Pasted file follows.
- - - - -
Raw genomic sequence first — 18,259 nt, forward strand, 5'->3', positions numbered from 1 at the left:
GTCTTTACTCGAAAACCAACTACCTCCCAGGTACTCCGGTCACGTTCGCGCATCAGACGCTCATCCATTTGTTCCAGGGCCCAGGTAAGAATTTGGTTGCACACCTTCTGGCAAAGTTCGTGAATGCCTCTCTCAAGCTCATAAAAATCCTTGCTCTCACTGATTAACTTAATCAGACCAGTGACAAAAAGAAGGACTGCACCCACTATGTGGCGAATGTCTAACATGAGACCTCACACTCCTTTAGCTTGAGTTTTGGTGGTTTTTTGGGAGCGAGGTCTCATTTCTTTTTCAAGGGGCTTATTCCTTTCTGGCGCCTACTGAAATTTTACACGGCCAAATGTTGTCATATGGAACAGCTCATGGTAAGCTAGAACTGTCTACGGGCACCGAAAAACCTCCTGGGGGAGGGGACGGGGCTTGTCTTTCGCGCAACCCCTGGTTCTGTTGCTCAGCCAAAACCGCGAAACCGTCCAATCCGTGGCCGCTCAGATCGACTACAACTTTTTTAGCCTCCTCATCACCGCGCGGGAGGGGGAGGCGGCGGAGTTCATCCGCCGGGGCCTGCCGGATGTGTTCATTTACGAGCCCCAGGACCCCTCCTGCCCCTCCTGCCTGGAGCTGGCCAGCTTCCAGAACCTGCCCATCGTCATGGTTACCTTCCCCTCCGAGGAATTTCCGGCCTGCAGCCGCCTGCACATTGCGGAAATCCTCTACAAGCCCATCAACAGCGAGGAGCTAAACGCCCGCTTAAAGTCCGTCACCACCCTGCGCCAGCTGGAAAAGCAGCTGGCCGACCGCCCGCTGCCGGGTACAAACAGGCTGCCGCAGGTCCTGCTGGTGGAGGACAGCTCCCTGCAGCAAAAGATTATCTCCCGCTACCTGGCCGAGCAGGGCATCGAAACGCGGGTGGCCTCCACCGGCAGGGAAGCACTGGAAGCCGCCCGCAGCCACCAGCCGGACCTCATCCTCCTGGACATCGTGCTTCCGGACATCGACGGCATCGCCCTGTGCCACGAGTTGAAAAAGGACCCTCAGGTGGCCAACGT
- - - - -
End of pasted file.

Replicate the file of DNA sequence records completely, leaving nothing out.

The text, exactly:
Raw genomic sequence first — 18,259 nt, forward strand, 5'->3', positions numbered from 1 at the left:
GTCTTTACTCGAAAACCAACTACCTCCCAGGTACTCCGGTCACGTTCGCGCATCAGACGCTCATCCATTTGTTCCAGGGCCCAGGTAAGAATTTGGTTGCACACCTTCTGGCAAAGTTCGTGAATGCCTCTCTCAAGCTCATAAAAATCCTTGCTCTCACTGATTAACTTAATCAGACCAGTGACAAAAAGAAGGACTGCACCCACTATGTGGCGAATGTCTAACATGAGACCTCACACTCCTTTAGCTTGAGTTTTGGTGGTTTTTTGGGAGCGAGGTCTCATTTCTTTTTCAAGGGGCTTATTCCTTTCTGGCGCCTACTGAAATTTTACACGGCCAAATGTTGTCATATGGAACAGCTCATGGTAAGCTAGAACTGTCTACGGGCACCGAAAAACCTCCTGGGGGAGGGGACGGGGCTTGTCTTTCGCGCAACCCCTGGTTCTGTTGCTCAGCCAAAACCGCGAAACCGTCCAATCCGTGGCCGCTCAGATCGACTACAACTTTTTTAGCCTCCTCATCACCGCGCGGGAGGGGGAGGCGGCGGAGTTCATCCGCCGGGGCCTGCCGGATGTGTTCATTTACGAGCCCCAGGACCCCTCCTGCCCCTCCTGCCTGGAGCTGGCCAGCTTCCAGAACCTGCCCATCGTCATGGTTACCTTCCCCTCCGAGGAATTTCCGGCCTGCAGCCGCCTGCACATTGCGGAAATCCTCTACAAGCCCATCAACAGCGAGGAGCTAAACGCCCGCTTAAAGTCCGTCACCACCCTGCGCCAGCTGGAAAAGCAGCTGGCCGACCGCCCGCTGCCGGGTACAAACAGGCTGCCGCAGGTCCTGCTGGTGGAGGACAGCTCCCTGCAGCAAAAGATTATCTCCCGCTACCTGGCCGAGCAGGGCATCGAAACGCGGGTGGCCTCCACCGGCAGGGAAGCACTGGAAGCCGCCCGCAGCCACCAGCCGGACCTCATCCTCCTGGACATCGTGCTTCCGGACATCGACGGCATCGCCCTGTGCCACGAGTTGAAAAAGGACCCTCAGGTGGCCAACGT